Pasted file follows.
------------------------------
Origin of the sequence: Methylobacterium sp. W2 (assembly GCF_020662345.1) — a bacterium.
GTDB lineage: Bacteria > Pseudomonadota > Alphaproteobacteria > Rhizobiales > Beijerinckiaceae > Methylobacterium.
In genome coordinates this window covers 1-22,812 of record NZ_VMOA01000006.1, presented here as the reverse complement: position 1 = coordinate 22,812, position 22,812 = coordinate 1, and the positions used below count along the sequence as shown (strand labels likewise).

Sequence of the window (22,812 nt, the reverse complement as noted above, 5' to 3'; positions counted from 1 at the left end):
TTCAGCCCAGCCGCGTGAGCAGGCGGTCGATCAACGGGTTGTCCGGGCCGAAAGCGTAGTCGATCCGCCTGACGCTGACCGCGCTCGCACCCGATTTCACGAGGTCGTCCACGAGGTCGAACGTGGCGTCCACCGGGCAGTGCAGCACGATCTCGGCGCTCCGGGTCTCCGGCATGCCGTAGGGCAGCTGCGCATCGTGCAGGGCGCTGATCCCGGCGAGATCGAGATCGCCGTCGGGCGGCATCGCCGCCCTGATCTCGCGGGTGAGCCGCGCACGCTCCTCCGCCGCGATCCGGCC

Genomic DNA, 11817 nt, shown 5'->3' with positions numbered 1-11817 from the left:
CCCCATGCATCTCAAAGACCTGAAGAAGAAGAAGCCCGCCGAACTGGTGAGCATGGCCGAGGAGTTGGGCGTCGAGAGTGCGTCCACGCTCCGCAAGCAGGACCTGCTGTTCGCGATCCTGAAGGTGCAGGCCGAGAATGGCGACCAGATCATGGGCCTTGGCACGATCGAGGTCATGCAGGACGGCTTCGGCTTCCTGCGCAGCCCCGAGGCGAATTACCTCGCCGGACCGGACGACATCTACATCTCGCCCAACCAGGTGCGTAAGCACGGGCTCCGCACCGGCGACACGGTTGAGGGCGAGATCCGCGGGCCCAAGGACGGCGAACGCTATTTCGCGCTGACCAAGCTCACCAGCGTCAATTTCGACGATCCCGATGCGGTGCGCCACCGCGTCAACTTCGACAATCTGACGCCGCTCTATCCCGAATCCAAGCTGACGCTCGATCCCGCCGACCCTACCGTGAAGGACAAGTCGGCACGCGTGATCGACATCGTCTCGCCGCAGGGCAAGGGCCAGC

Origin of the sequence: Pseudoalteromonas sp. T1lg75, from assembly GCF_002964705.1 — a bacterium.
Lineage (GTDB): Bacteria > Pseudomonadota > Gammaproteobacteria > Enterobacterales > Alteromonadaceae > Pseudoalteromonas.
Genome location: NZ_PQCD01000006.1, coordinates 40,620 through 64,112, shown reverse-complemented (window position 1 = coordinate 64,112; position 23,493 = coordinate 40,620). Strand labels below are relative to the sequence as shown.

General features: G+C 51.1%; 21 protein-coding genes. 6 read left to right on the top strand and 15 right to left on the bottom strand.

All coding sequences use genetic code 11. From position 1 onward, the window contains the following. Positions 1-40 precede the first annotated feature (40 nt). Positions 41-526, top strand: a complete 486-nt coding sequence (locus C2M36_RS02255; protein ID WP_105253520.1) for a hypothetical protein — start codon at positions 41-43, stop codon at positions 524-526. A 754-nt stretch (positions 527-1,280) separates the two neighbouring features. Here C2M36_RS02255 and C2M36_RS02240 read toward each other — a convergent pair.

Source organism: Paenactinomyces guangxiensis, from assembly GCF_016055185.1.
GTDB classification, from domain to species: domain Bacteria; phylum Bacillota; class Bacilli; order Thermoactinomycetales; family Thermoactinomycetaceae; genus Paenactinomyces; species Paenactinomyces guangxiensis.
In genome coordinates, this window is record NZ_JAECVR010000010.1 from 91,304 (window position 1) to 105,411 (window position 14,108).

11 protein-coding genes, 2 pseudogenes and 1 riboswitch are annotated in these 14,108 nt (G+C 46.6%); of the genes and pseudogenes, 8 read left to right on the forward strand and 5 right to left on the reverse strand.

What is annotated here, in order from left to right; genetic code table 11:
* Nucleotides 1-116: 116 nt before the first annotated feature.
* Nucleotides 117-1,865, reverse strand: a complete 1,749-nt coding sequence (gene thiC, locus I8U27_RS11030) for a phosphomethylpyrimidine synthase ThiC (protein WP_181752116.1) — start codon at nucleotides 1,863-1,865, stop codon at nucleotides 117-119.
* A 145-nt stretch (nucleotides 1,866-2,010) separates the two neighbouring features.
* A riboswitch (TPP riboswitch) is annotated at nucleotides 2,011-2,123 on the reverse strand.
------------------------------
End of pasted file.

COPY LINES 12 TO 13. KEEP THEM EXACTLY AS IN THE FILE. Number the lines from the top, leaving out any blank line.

All coding sequences use genetic code 11. From position 1 onward, the window contains the following. Positions 1-40 precede the first annotated feature (40 nt). Positions 41-526, top strand: a complete 486-nt coding sequence (locus C2M36_RS02255; protein ID WP_105253520.1) for a hypothetical protein — start codon at positions 41-43, stop codon at positions 524-526. A 754-nt stretch (positions 527-1,280) separates the two neighbouring features. Here C2M36_RS02255 and C2M36_RS02240 read toward each other — a convergent pair.

Source organism: Paenactinomyces guangxiensis, from assembly GCF_016055185.1.